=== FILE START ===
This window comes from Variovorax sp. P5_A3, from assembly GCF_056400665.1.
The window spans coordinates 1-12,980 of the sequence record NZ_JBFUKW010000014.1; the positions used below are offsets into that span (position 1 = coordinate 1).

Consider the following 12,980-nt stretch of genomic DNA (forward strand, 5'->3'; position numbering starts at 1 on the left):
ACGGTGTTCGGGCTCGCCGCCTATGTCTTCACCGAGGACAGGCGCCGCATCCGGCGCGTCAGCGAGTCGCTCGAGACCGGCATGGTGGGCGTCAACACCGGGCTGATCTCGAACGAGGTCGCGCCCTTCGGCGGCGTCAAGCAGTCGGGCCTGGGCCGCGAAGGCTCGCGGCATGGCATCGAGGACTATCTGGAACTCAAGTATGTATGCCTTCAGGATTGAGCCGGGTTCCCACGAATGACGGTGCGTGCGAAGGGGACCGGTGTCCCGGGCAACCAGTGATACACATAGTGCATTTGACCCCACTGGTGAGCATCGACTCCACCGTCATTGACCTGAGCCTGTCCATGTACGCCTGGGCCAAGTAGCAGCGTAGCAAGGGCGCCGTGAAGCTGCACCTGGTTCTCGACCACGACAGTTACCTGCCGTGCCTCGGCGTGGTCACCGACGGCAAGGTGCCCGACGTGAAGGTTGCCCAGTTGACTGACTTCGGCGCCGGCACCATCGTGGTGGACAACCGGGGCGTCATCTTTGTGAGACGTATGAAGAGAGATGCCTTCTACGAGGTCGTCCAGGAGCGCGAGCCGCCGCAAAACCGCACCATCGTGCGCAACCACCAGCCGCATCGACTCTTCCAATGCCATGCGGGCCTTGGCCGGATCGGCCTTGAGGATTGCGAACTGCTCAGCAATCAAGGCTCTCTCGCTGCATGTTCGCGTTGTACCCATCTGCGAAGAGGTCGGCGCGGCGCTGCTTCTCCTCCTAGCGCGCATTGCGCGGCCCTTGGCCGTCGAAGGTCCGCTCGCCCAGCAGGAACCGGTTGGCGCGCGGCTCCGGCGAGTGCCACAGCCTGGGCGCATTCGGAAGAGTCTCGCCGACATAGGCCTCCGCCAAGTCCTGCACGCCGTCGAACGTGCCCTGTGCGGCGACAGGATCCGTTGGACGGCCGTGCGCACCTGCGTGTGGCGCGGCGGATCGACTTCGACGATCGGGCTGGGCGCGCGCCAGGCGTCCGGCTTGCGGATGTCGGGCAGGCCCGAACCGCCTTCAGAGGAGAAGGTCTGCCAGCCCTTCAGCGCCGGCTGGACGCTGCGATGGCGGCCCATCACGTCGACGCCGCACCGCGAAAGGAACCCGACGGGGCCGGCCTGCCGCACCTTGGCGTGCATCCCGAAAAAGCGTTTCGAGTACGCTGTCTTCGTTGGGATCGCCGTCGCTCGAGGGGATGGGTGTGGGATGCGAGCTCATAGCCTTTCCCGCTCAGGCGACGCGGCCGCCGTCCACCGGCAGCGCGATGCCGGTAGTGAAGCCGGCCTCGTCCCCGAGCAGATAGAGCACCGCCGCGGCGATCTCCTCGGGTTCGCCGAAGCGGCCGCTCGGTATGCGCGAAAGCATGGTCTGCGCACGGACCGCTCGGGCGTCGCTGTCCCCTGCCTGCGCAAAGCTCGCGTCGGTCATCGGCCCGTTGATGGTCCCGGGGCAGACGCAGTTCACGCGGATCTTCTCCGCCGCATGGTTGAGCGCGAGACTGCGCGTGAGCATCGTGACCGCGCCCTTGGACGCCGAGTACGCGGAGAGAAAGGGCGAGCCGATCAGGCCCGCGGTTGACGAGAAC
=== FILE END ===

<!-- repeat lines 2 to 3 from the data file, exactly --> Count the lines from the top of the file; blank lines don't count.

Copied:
The window spans coordinates 1-12,980 of the sequence record NZ_JBFUKW010000014.1; the positions used below are offsets into that span (position 1 = coordinate 1).

Consider the following 12,980-nt stretch of genomic DNA (forward strand, 5'->3'; position numbering starts at 1 on the left):